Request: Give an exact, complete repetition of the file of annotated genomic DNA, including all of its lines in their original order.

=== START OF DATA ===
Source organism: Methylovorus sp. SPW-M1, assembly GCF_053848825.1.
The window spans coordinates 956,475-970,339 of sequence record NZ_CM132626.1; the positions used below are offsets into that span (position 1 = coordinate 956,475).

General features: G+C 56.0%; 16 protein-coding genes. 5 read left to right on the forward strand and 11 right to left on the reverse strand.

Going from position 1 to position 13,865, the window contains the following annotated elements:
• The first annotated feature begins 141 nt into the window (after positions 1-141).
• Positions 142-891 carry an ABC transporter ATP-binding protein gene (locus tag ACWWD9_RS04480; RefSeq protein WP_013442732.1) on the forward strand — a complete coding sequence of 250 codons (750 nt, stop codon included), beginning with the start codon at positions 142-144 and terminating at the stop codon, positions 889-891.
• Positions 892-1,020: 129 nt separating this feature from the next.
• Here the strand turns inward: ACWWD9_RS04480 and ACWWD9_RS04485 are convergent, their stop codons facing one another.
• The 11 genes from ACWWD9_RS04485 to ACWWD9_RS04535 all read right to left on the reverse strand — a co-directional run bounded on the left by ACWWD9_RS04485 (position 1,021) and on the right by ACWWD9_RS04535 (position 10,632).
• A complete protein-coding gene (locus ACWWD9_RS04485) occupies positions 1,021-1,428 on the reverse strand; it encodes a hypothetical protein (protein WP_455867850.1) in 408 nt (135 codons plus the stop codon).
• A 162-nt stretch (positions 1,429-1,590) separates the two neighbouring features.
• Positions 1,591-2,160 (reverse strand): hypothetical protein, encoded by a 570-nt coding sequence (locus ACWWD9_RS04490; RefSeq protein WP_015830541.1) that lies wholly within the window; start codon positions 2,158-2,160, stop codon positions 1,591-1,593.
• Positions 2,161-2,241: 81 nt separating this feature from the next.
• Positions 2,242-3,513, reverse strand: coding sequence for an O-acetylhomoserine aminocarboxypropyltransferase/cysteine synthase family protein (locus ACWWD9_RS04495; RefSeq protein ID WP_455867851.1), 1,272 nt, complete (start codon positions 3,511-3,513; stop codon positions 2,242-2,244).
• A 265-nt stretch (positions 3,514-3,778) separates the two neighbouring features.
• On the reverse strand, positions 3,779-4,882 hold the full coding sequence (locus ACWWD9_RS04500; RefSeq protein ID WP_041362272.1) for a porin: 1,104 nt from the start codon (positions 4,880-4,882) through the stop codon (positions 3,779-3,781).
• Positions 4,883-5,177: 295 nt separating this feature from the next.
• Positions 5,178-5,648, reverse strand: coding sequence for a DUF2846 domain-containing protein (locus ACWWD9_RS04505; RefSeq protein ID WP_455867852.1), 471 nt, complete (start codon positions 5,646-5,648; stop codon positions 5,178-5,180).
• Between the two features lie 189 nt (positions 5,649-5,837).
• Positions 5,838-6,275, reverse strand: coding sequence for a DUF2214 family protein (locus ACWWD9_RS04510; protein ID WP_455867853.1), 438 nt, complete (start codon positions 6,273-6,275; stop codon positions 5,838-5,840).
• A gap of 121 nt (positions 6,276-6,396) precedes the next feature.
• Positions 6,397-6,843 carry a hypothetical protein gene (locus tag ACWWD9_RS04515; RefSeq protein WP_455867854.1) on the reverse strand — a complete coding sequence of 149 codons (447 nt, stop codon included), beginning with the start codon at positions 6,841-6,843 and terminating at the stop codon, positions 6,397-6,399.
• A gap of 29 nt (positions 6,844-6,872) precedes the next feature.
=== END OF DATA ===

Source organism: Methylovorus sp. SPW-M1, assembly GCF_053848825.1.
The window spans coordinates 956,475-970,339 of sequence record NZ_CM132626.1; the positions used below are offsets into that span (position 1 = coordinate 956,475).

General features: G+C 56.0%; 16 protein-coding genes. 5 read left to right on the forward strand and 11 right to left on the reverse strand.

Going from position 1 to position 13,865, the window contains the following annotated elements:
• The first annotated feature begins 141 nt into the window (after positions 1-141).
• Positions 142-891 carry an ABC transporter ATP-binding protein gene (locus tag ACWWD9_RS04480; RefSeq protein WP_013442732.1) on the forward strand — a complete coding sequence of 250 codons (750 nt, stop codon included), beginning with the start codon at positions 142-144 and terminating at the stop codon, positions 889-891.
• Positions 892-1,020: 129 nt separating this feature from the next.
• Here the strand turns inward: ACWWD9_RS04480 and ACWWD9_RS04485 are convergent, their stop codons facing one another.
• The 11 genes from ACWWD9_RS04485 to ACWWD9_RS04535 all read right to left on the reverse strand — a co-directional run bounded on the left by ACWWD9_RS04485 (position 1,021) and on the right by ACWWD9_RS04535 (position 10,632).
• A complete protein-coding gene (locus ACWWD9_RS04485) occupies positions 1,021-1,428 on the reverse strand; it encodes a hypothetical protein (protein WP_455867850.1) in 408 nt (135 codons plus the stop codon).
• A 162-nt stretch (positions 1,429-1,590) separates the two neighbouring features.
• Positions 1,591-2,160 (reverse strand): hypothetical protein, encoded by a 570-nt coding sequence (locus ACWWD9_RS04490; RefSeq protein WP_015830541.1) that lies wholly within the window; start codon positions 2,158-2,160, stop codon positions 1,591-1,593.
• Positions 2,161-2,241: 81 nt separating this feature from the next.
• Positions 2,242-3,513, reverse strand: coding sequence for an O-acetylhomoserine aminocarboxypropyltransferase/cysteine synthase family protein (locus ACWWD9_RS04495; RefSeq protein ID WP_455867851.1), 1,272 nt, complete (start codon positions 3,511-3,513; stop codon positions 2,242-2,244).
• A 265-nt stretch (positions 3,514-3,778) separates the two neighbouring features.
• On the reverse strand, positions 3,779-4,882 hold the full coding sequence (locus ACWWD9_RS04500; RefSeq protein ID WP_041362272.1) for a porin: 1,104 nt from the start codon (positions 4,880-4,882) through the stop codon (positions 3,779-3,781).
• Positions 4,883-5,177: 295 nt separating this feature from the next.
• Positions 5,178-5,648, reverse strand: coding sequence for a DUF2846 domain-containing protein (locus ACWWD9_RS04505; RefSeq protein ID WP_455867852.1), 471 nt, complete (start codon positions 5,646-5,648; stop codon positions 5,178-5,180).
• Between the two features lie 189 nt (positions 5,649-5,837).
• Positions 5,838-6,275, reverse strand: coding sequence for a DUF2214 family protein (locus ACWWD9_RS04510; protein ID WP_455867853.1), 438 nt, complete (start codon positions 6,273-6,275; stop codon positions 5,838-5,840).
• A gap of 121 nt (positions 6,276-6,396) precedes the next feature.
• Positions 6,397-6,843 carry a hypothetical protein gene (locus tag ACWWD9_RS04515; RefSeq protein WP_455867854.1) on the reverse strand — a complete coding sequence of 149 codons (447 nt, stop codon included), beginning with the start codon at positions 6,841-6,843 and terminating at the stop codon, positions 6,397-6,399.
• A gap of 29 nt (positions 6,844-6,872) precedes the next feature.